In Greece, Finikounda is a mighty 0.01 Scuns. Perhaps we should have a milliScun or mScun, making Finikounda 10 mScuns. That's a good way of comparing it with the nearby hamlet of Grizocambos, at about 0.5 mScuns.

The UDO (UberDeutschOrden): In the course of our travels we have met expats (expatriates) in a number of European countries including France, Bulgaria, Greece, Turkey, Spain and Portugal. They are a varied group and only seem to have two things in common: their vagueness about why they have become expats and the degree of absurdity inherent in their way of life. One of the absurdities is to say the reason for living in someone else's country is that there are too many migrants in their own!

Meeting a pair of German expats in a remote detached house in the southern Greek Peloponnese led us to establish them, their house and their lifestyle as the standard unit of measurement for Absurdity, the UDO (named after its proud albeit unwitting founder, Herr Udo). If all the following factors are present (as they were on this occasion), the Absurdity score would be 20 UDO. Of course, not all expats reach such an accolade the Germans will always win this one. To get a score, count how many of the following apply in a given case:

    1. The House is the expat's dream of the detached villa in its own grounds.
    2. The Position of the House is remote, on a hillside with a sea view.
    3. Access is difficult and needs a good car, preferably a 4x4.

    4. The Expat Lifestyle is based on gossip, parties and cheap alcohol.
    5. Visitors to the House are assumed to be of a lesser breed and of little knowledge.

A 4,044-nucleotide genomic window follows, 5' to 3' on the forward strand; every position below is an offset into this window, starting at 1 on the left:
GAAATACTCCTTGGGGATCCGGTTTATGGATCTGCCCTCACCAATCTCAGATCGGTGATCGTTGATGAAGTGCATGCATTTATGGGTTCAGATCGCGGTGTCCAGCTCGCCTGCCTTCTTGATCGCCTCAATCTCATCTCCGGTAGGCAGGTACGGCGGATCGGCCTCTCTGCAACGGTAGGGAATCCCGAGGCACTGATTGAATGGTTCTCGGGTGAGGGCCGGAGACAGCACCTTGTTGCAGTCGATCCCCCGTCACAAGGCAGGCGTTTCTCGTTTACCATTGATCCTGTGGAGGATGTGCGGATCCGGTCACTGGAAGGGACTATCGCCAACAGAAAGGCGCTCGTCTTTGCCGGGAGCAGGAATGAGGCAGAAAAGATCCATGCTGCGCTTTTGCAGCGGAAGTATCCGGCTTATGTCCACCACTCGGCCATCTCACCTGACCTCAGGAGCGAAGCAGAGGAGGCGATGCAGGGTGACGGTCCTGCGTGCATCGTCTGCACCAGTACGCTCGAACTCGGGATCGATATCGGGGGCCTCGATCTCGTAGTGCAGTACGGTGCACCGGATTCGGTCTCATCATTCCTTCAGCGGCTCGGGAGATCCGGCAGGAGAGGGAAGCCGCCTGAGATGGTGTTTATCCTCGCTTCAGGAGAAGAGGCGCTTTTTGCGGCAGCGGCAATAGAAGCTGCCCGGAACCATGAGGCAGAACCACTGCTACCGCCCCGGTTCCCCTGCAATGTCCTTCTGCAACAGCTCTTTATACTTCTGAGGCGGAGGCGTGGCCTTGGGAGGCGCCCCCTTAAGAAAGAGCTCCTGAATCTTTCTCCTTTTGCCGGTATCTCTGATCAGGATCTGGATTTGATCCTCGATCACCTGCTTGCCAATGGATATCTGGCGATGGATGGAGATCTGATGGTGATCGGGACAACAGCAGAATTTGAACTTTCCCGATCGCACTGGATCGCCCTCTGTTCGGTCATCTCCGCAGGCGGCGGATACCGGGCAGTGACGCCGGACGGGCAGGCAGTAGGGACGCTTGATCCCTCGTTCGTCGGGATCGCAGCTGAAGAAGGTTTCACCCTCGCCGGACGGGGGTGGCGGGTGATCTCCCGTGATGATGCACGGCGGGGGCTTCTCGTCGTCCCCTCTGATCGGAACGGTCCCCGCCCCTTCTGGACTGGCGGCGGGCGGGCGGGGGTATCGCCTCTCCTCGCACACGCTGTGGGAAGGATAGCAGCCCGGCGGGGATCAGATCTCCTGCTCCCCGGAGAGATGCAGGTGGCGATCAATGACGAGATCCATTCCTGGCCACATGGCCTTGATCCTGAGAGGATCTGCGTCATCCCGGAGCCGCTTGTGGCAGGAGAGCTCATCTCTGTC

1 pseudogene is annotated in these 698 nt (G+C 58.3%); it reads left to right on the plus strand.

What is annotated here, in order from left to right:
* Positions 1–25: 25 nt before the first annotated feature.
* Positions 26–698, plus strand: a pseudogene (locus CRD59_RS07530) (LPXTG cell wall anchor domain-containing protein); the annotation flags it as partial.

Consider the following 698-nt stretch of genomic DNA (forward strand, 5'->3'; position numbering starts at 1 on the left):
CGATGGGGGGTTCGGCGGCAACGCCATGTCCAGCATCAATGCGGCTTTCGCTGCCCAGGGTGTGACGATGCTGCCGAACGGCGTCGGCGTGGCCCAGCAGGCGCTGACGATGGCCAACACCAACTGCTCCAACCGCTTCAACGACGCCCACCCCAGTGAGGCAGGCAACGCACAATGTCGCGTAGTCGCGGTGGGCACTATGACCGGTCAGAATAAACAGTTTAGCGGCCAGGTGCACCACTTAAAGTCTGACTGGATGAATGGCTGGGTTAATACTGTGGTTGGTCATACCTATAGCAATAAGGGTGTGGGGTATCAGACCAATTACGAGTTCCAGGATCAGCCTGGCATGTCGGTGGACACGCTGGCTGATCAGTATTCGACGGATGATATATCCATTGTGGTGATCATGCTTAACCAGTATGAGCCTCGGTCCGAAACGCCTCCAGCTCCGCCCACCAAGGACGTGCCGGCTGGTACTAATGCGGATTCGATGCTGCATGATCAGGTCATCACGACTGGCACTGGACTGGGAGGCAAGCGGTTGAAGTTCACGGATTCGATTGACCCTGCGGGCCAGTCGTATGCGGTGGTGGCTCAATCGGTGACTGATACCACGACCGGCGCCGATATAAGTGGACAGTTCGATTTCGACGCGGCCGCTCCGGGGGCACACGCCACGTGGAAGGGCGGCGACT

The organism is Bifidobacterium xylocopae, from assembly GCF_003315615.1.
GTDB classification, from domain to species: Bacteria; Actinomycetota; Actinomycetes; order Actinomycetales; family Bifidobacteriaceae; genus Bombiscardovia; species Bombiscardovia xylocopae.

6. Conversation is replaced by endless anecdotes about the acquisition of the plot, the building of the house and problems with local bureaucracy/workers. These trivial stories fill the one-sided 'conversation'.
    7. Security is a high priority giving a prison-like atmosphere: dogs, alarms, electric gates, wire fences and fear of intruders. House-sitters are essential while away.
    8. Communication with the outside world is absent, with no landline phone, mobile phone signal or internet. Even the postman does not call.  
    9. Family Visits used to be a feature when the children were younger but diminish after the initial interest flags and boredom sets in.
    10. Luxury: living in ostentatious luxury while surrounded by the poverty and austerity of the 'locals' in neighbouring villages.
    11. Obsessive-Compulsive behaviour with absurd attention to the minutiae of daily living.
    12. Local Facilities completely absent, with complaints that nothing is within walking distance.
    13. Pointless Hobbies include painting tiles or growing olives (labouring for days to make a few bottles of oil that could have been bought easily and cheaply at the local mill).
    14. Alcohol is plentiful, bought or home-made including wine and home distilled 'raki'.
    15. Stereotyping:  Telling stories and ridiculing locals, with racial and other stereotyping.
    16. Local Connections: Little interest or involvement in local activities; failure to learn the local language.
    17. Pets: Keeps one or more dogs, usually 'rescued' from local strays.
    18. Self-Awareness: Not really knowing who they are or why they are there. Unable to see themselves as the locals see them (particularly true of Germans).
    19. Group Membership: Making and meeting friends among other expats rather than local people.
    20. Knowledge of the Country: No interest in its history, politics, economics, geography, etc.